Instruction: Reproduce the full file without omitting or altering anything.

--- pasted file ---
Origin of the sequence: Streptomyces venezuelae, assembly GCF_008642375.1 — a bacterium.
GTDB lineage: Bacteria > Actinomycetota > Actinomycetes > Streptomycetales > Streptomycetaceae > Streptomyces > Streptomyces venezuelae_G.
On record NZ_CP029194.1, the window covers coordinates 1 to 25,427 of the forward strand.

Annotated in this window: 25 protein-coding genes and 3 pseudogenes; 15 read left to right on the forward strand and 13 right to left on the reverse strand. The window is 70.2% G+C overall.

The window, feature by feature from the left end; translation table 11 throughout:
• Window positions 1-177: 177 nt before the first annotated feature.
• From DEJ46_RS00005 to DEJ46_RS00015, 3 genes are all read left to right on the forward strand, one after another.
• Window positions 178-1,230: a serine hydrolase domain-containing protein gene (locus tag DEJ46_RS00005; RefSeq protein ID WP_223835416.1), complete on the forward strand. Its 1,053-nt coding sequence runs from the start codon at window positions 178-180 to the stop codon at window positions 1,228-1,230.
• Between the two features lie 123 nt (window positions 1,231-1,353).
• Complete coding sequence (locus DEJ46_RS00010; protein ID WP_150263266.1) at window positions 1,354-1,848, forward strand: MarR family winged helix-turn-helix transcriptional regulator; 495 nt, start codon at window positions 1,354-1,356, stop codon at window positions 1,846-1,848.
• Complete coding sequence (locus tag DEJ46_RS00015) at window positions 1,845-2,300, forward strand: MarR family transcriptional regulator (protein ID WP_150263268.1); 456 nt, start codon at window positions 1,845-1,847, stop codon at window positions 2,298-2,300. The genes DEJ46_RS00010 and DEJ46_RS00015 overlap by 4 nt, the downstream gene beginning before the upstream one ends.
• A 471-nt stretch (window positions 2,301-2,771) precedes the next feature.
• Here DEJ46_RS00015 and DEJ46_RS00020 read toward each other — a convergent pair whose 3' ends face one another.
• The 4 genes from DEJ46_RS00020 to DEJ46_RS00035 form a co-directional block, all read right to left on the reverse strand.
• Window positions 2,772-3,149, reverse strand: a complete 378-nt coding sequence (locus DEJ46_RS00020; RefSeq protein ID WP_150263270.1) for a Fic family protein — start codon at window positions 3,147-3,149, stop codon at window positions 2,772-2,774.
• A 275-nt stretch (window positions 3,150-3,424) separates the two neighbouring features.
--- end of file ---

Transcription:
Origin of the sequence: Streptomyces venezuelae, assembly GCF_008642375.1 — a bacterium.
GTDB lineage: Bacteria > Actinomycetota > Actinomycetes > Streptomycetales > Streptomycetaceae > Streptomyces > Streptomyces venezuelae_G.
On record NZ_CP029194.1, the window covers coordinates 1 to 25,427 of the forward strand.

Annotated in this window: 25 protein-coding genes and 3 pseudogenes; 15 read left to right on the forward strand and 13 right to left on the reverse strand. The window is 70.2% G+C overall.

The window, feature by feature from the left end; translation table 11 throughout:
• Window positions 1-177: 177 nt before the first annotated feature.
• From DEJ46_RS00005 to DEJ46_RS00015, 3 genes are all read left to right on the forward strand, one after another.
• Window positions 178-1,230: a serine hydrolase domain-containing protein gene (locus tag DEJ46_RS00005; RefSeq protein ID WP_223835416.1), complete on the forward strand. Its 1,053-nt coding sequence runs from the start codon at window positions 178-180 to the stop codon at window positions 1,228-1,230.
• Between the two features lie 123 nt (window positions 1,231-1,353).
• Complete coding sequence (locus DEJ46_RS00010; protein ID WP_150263266.1) at window positions 1,354-1,848, forward strand: MarR family winged helix-turn-helix transcriptional regulator; 495 nt, start codon at window positions 1,354-1,356, stop codon at window positions 1,846-1,848.
• Complete coding sequence (locus tag DEJ46_RS00015) at window positions 1,845-2,300, forward strand: MarR family transcriptional regulator (protein ID WP_150263268.1); 456 nt, start codon at window positions 1,845-1,847, stop codon at window positions 2,298-2,300. The genes DEJ46_RS00010 and DEJ46_RS00015 overlap by 4 nt, the downstream gene beginning before the upstream one ends.
• A 471-nt stretch (window positions 2,301-2,771) precedes the next feature.
• Here DEJ46_RS00015 and DEJ46_RS00020 read toward each other — a convergent pair whose 3' ends face one another.
• The 4 genes from DEJ46_RS00020 to DEJ46_RS00035 form a co-directional block, all read right to left on the reverse strand.
• Window positions 2,772-3,149, reverse strand: a complete 378-nt coding sequence (locus DEJ46_RS00020; RefSeq protein ID WP_150263270.1) for a Fic family protein — start codon at window positions 3,147-3,149, stop codon at window positions 2,772-2,774.
• A 275-nt stretch (window positions 3,150-3,424) separates the two neighbouring features.